Special Reports

Muslim media conference in Jakarta

By Our Own Correspondent
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Jakarta: The second international Islamic media conference was held here during 12-15 December after a long gap. The first such conference was also held in Jakarta  33 years ago. The purpose of the conference, held jointly by the Mecca-based Muslim World League and the Indonesia Ministry of Religious Affairs, was to bring together Muslim media experts and important journalists to deliberate on the problems of media in the Muslim World, the image of Islam and Muslims in world media and to thrash out plans and programmes for a better Muslim presence in world media.

The majority of the around 500 participants were from Indonesia while about a hundred came from other countries including the West and erstwhile Soviet Union. From India, three persons participated: Dr SQR Ilyas, editor of Urdu monthly Afkar-e Milli, Ejaz Aslam, editor of weekly Radiance and Dr Zafarul-Islam Khan, editor of The Milli Gazette.

The conference deliberated on five core issues: Contemporary Media: Components and Impact; Collaboration and Networking of Media in the Muslim World; Islamic Media Discourse; Media and Dialogue; and Proposals to Boost Muslim Media.

Speakers included Abdul Rahman Al-Shubaily, a prominent Saudi writer and former member of the Shoura Council,  Dr Saud Saleh Katib of King Abdulaziz University, Muhammad Sallam, director general of Iqra Channels who spoke on “Successful Satellite Islamic Channels & Websites”.

Farhat Umar of South Africa said that western societies tolerate multiculturalism so far as Muslims promote the chosen brand of multiculturalism in their host societies.

Prof. Izzuddin of Malaysia said that stereotyping Muslims is not new; it has been going on for centuries. He said that while building skyscrapers and buying billions worth of Boeing aircraft, we want to preserve our identity. He said that Muslims should build their own brands and added that Halal is now a 3 billion dollar economy.

Dr Hamdi Abul ‘Ainain of Egypt said that 700 TV channels are now active in the Arab World and the decadence that they preach is not coming from the West. He lamented that Arab regimes controlled the political content of these channels but have left all else without check. He warned against reliance on Internet sources as it is brimming with unverified and concocted information. He also warned against the dangers faced by Arabic language as a new language of very limited vocabulary is emerging as a result of the new IT media.

Prof. Parni Hadi of Indonesia said that the new media is destroying our language and culture.

Jamal Muhammad Arafah of Egypt, formerly of Islamonline, stressed on the many uses of modern media and said that we have still not managed to answer the question: how to use media to achieve progress.

Muhammad Ali Harrath, CEO of UK’s Islam Channel, offered a presentation of his channel and said that British media’s daily message to Muslims is: you should feel ashamed of your past and your presence in the west. He said that the Mayor of London had conducted a survey of UK media and discovered that 90% of contents were anti-Muslim.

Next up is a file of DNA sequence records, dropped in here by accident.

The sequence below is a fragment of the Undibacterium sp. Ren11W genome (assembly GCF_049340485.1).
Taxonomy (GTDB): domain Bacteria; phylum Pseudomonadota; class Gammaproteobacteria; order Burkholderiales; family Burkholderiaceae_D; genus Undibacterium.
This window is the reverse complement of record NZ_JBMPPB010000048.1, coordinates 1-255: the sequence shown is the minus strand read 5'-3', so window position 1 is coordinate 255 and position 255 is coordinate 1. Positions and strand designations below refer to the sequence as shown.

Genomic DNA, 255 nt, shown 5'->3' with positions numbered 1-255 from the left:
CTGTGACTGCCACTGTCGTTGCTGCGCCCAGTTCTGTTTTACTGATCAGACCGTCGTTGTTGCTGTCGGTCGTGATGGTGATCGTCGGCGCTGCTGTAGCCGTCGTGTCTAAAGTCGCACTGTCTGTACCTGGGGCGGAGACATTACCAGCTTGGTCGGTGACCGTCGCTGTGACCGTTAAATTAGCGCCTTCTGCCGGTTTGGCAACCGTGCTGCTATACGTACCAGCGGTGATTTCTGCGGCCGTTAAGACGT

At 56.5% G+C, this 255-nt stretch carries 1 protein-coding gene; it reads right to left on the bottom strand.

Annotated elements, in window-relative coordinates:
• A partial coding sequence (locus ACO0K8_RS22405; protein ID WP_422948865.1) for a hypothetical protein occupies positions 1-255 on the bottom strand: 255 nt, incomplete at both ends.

Dr Syed Arabi Idid, former rector of International Islamic University of Malaysia, stressed that ownership of media is very important. He said that we should not be afraid of new media. He gave the example of television, saying that in the beginning we were very much afraid about its adverse influence but look, five decades later we are still good Muslims.

MG editor Zafarul-Islam Khan presented a paper in Arabic on the Western media attitude towards Muslims and Third World. The paper studied the attitude and policies of western media towards Muslims. Dr Khan stressed that Muslims should own media organisations and enter all fields of the world of media.

Muhammad Ali of New Zealand said that Third World countries complained to the UN against western media for its coverage of their issues. The UN appointed McBride committee which found out that imbalance is huge in western media’s coverage of Third World issues. He also mentioned that an EU report said that western media has not been fair to Muslims. He said that spending on media in our societies comes third after food and clothing and we spend a lot of our time on media. He said that de-regulation as a result of WTO accords has allowed western media to penetrate our societies as never before.

Dr Kamaluddin Umar Zayat of Indonesia said that it is not true to say that new media is all about pornography. He mentioned that ulama in Indonesia are using twitter and facebook to preach Islam.

The conference approved a revised code of honour for media institutions and journalists in the Muslim world. The first code of honour was proposed by the first media conference 33 years ago. The new draft called on mediapersons to spread Islamic teachings and values while countering biased reports. The code asks mediamen to support Muslim people in their efforts to resist oppression and occupation and to adhere to the general principles in journalists’ universal code of ethics such as refraining from publishing and broadcasting all forms of incitement to violence, keeping away from fabrication of events and to verify the news and be honest in reporting.

Addressing the concluding session, Abdullah Al-Turki, secretary-general of the Muslim World League, called on Muslim media organizations to implement the resolutions taken by the conference in order to have a major impact on the world, correcting wrong perceptions about Islam and Muslims. “We should also make use of the media including social networks to enhance dialogue with other faith communities,” he added.

This article appeared in The Milli Gazette print issue of 1-15 January 2012 on page no. 13

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